Pad of Paper & Pen

Ready for business!

The Excellent A Training School promised to improve students’ English grades; hence, the suspicious “A” in the school’s name. For a few hours a day, at 380 RMB (or US$60) for 30 days, the students would receive English lessons and lunch. The training school targets the farmers because many of them hadn’t received a good enough education to help their children with homework.

Training schools are highly popular in China, and the competition between them is high. Kate estimated that in Qufu alone, there are over two hundred. Training schools don’t all focus on English, either; there’s a training school for nearly every subject, from science and math to music and writing.

A Qufu resident whom I spoke to, a college student whose English name was Peter Philadelphia, works at another English training school during the summer. He was critical of them, believing they focused too much on boosting grades and not enough on improving students’ learning abilities. “I wanted to improve their learning, but they only wanted me to do their homework for them,” Peter lamented.

In the birthplace of Confucius, who taught unquestioning loyalty to ones’ superiors and stressed the importance of test taking, this seemed like a completely normal problem to have.

Kate’s school, of which she is the manager, was started three years ago by a 24-year-old graduate of Qufu Xingtan College. They currently employ three teachers. All of them are college students, as it is illegal to employ officially registered teachers at a training school. (They’re cheaper, anyway, Kate added.) For one month of teaching, they receive 2000 RMB, around US$300. One of the photos on the flyer was of a white man teaching a classroom of Chinese students and was captioned, “Our foreign teacher.” The other was of a crowd of children and read, “Watermelon competition.”

The gates opened, and a crowd of boys sprinted out like racehorses. Some of them ran over to our table to see what was going on, but most just hopped on the back of their grandparents’ motorbikes and sped off. The school was next to a busy road where motorbikes zipped alongside giant trucks carrying sand, gravel, wood, and other construction materials. When the kids rushed out of the school, the street erupted in the sound of car horns.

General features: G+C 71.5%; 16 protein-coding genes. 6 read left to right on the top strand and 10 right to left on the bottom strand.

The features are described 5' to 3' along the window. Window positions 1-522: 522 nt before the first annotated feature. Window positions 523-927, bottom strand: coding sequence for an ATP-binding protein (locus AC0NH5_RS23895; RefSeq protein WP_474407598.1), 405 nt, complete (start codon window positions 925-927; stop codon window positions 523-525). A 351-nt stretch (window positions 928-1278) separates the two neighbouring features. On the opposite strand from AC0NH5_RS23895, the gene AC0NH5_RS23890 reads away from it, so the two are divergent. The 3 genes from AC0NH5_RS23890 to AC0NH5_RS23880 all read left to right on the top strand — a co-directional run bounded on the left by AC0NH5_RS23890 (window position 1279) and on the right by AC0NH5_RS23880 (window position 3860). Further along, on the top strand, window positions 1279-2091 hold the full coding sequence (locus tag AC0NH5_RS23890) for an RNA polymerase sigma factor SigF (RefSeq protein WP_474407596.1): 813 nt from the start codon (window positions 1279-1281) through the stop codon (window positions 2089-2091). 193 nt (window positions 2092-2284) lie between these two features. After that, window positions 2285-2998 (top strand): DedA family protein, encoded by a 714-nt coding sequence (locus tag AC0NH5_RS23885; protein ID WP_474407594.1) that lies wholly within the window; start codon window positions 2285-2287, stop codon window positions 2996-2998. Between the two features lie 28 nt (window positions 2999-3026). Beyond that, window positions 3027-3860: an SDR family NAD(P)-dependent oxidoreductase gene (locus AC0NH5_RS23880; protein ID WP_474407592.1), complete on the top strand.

I pointed at the trucks: “Why are they honking?”

“So the kids know not to run into the street,” Kate answered, matter of fact.

By the end of the session, the Excellent A Training School had collected twelve names and phone numbers. Three of the new sign-ups made 100 RMB deposits to reserve a spot in the upcoming class period.

I hadn’t said more than five words. “Why did you bring me here?” I asked.

“So the parents will believe that the education is more official,” Kate said.

My white face had added legitimacy to their English teaching business: I was paid $15 to sit and smile.

Tuesday, July 8, 2014

How Do Asian-Americans Break Through the “Bamboo Ceiling”?

Whenever I ask people if they have any Asian and Asian-American blog ideas, the typical response I would get is: Have you written about the model minority? And the answer is no, I haven’t directly addressed this topic (and am not particularly excited to tackle it) because I didn’t think I had anything substantial to add to the already robust literature on model minorities.

But, as it would happen, I stumbled upon an interesting term dealing with the model minority stereotype that I have not heard before: “the bamboo ceiling”. Going in the same direction as my last article on Asian-Americans and leadership, the bamboo ceiling is like the so-called glass ceiling. Women and many people of color say they hit a glass ceiling when it comes to executive level or leadership roles in the workplace, but do Asian-Americans face additional hurdles and get shut out of top jobs because they are seen as model minorities?


Watch out for the shards

Asian-Americans have the highest level of education and income in the country. Yet, according to a story on NPR and DiversityInc, Asian-Americans make up only 2.6 percent of the corporate leadership of Fortune 500 companies. Asian-Americans have the education and the skills and abilities, but why are they not better represented in corporate America?

Is this institutional racism? Do Asian-Americans not look or act like how leaders are supposed to look and act? What are our associations with Asian culture and model minorities and what is our understanding – the norms and expectations – of leaders in Fortune 500 corporate America? Do model minorities not possess leadership attributes?

Asian-Americans are dealt a double whammy. For starters, the organizational culture of corporate America is set up in such a way that people who are not white and male are already at a disadvantage. The farther you go up within an organizational structure, the more white and male, the less minority and female those organizations almost all become. Second, when people think of leaders and of Asians, there is almost no overlap between those two terms.


We’ve only moved the old boy network into the good ol’ boys club